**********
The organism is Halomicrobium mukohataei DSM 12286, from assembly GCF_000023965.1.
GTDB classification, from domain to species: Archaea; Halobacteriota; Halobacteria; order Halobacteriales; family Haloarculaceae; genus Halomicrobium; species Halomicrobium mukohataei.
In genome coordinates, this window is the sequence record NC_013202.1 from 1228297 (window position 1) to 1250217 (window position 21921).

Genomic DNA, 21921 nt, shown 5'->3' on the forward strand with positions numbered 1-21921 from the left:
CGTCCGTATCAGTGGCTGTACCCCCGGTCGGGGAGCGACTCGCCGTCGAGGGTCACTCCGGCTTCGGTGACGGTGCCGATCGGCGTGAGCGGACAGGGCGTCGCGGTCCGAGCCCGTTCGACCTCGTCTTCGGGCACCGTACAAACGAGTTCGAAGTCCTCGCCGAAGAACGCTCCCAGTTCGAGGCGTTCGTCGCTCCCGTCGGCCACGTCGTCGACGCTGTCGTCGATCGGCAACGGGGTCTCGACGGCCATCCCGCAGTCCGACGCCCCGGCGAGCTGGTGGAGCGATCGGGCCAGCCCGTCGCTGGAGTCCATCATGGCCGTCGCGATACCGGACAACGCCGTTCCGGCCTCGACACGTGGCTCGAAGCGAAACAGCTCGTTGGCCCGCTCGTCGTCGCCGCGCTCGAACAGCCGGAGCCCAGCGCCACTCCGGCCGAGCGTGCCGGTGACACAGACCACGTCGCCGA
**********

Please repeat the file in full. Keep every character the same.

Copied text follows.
The organism is Halomicrobium mukohataei DSM 12286, from assembly GCF_000023965.1.
GTDB classification, from domain to species: Archaea; Halobacteriota; Halobacteria; order Halobacteriales; family Haloarculaceae; genus Halomicrobium; species Halomicrobium mukohataei.
In genome coordinates, this window is the sequence record NC_013202.1 from 1228297 (window position 1) to 1250217 (window position 21921).

Genomic DNA, 21921 nt, shown 5'->3' on the forward strand with positions numbered 1-21921 from the left:
CGTCCGTATCAGTGGCTGTACCCCCGGTCGGGGAGCGACTCGCCGTCGAGGGTCACTCCGGCTTCGGTGACGGTGCCGATCGGCGTGAGCGGACAGGGCGTCGCGGTCCGAGCCCGTTCGACCTCGTCTTCGGGCACCGTACAAACGAGTTCGAAGTCCTCGCCGAAGAACGCTCCCAGTTCGAGGCGTTCGTCGCTCCCGTCGGCCACGTCGTCGACGCTGTCGTCGATCGGCAACGGGGTCTCGACGGCCATCCCGCAGTCCGACGCCCCGGCGAGCTGGTGGAGCGATCGGGCCAGCCCGTCGCTGGAGTCCATCATGGCCGTCGCGATACCGGACAACGCCGTTCCGGCCTCGACACGTGGCTCGAAGCGAAACAGCTCGTTGGCCCGCTCGTCGTCGCCGCGCTCGAACAGCCGGAGCCCAGCGCCACTCCGGCCGAGCGTGCCGGTGACACAGACCACGTCGCCGA